Google is well known to take the concept of privacy, and figure out how to get people to not care about privacy for Google’s benefit.
Google being able to track its users allows the company to build a massive database on all of its users, which then allows Google to deliver more relevant ads, and predict what information you might need through Google’s intelligent Assistant.
Of course, Google promises to “do no evil,” but the famous axiom that if a product is free then you, the end user, are the product comes to mind – not just for Google, but Microsoft, Facebook and others.
Now comes the news that Google’s email service, Gmail, will finally stop scanning consumer email accounts for “ads personalisation.”
This is something that Google has announced in a new Gmail blog post entitled “As G Suite gains traction in the enterprise, G Suite’s Gmail and consumer Gmail to more closely align.”
What the headline reminds us is that Google’s business Gmail customers, who sign up to a paid service called G Suite, have not had to endure email scanning for ads personalisation, but that it was something which with free consumer Gmail users did have to put up.
Google isn’t making this change immediately, with the company’s senior vice-president of Google Cloud, Diane Greene, stating in the blog post that the change will be made “later this year” for its “free consumer Gmail service".
The company states that “consumer Gmail content will not be used or scanned for any ads personalisation after this change. This decision brings Gmail ads in line with how we personalise ads for other Google products. Ads shown are based on users’ settings. Users can change those settings at any time, including disabling ads personalisation. G Suite will continue to be ad free".
Google’s Greene goes on to talk up Gmail as “the world’s pre-eminent email provider with more than 1.2 billion users,” and that “no other email service protects its users from spam, hacking, and phishing as successfully as Gmail".
Greene also talks up the recently announced “Smart Reply” feature, which aims to make using Gmail “easier, faster and more efficient.”
The company also says that future “Gmail add-ons will enable features like payments and invoicing directly within Gmail, further revolutionising what can be accomplished in email".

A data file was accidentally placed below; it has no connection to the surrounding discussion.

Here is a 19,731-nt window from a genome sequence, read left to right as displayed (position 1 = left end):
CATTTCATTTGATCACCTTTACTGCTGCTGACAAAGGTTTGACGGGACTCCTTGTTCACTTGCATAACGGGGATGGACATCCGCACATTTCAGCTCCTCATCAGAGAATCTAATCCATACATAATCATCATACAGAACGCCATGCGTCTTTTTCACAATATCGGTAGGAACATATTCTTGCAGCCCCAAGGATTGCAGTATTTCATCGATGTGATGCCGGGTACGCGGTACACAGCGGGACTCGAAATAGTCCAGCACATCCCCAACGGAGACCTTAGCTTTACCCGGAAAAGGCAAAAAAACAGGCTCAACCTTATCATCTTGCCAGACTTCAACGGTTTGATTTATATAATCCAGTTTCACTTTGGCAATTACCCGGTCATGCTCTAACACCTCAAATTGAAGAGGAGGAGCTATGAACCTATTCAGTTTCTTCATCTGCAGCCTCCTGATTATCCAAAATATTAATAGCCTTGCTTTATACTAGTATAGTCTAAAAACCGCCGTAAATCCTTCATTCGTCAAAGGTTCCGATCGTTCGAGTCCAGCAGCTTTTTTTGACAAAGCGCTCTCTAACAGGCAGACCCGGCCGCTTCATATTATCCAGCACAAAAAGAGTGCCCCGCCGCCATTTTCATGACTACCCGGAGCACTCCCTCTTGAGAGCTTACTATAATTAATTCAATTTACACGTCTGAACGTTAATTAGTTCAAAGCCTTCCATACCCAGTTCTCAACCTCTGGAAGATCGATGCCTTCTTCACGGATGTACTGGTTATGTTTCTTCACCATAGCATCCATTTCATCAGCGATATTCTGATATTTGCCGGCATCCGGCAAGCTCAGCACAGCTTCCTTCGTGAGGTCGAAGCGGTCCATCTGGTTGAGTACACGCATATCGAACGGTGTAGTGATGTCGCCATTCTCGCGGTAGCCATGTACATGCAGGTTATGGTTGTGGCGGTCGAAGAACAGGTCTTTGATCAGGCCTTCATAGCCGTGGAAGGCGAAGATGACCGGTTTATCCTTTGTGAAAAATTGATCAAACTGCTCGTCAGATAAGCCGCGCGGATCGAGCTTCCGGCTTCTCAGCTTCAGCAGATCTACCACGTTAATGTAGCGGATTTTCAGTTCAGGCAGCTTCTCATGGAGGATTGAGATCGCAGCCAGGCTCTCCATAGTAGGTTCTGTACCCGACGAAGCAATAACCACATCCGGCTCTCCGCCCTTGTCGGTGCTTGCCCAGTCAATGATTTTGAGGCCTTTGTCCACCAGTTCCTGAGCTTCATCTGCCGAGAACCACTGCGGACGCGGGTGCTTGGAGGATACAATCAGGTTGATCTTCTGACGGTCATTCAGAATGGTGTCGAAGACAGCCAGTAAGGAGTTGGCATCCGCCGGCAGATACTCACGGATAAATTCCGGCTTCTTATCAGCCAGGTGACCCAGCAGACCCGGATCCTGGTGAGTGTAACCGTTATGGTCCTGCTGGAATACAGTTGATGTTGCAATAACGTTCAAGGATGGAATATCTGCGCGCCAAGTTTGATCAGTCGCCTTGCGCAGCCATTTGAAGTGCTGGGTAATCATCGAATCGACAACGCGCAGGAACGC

Greene then seeks to reassure its business and consumer Gmail users that they can “remain confident that Google will keep privacy and security paramount as we continue to innovate", and that “as ever, users can control the information they share with Google at myaccount.google.com".
Of course, had Google never decided to scan its users emails in the first place, this backdown would not have to happen.
Google has endured various privacy scandals in the past, and there’s no question that at least some users are scared of Google’s “creepy line” and its attempts to “not cross it”.
As a G Suite user myself, and a user of Gmail since its launch in 2004, I too have made the tradeoff between what is arguably the world’s best email service and having my emails scanned — or at least, until I made the change to G Suite — but I’ve never been happy about it.
The current generation is slowly learning that privacy and freedom are not passed down through the bloodline, but must be fought for by every generation.
We cannot be the people who tell our children and grandchildren what the concept of privacy once meant, and why we no longer have it.
I applaud Google for making this change, which is still presumably months away from actual enactment, but I and many others ask the company to go much, much further in putting the privacy, safety and security of all users first.
If Apple can “think differential” when it comes to privacy, it’s time for Google, Facebook, Microsoft and others to do so, too.
Finally, iTWire colleague and seriously principled open source advocate, journalist and human being, Sam Varghese, was way ahead of the curve when back in 2012, he wrote an article entitled "Bye, bye Gmail, even snooping has its limits."
As usual with everything Sam writes, it is must-read.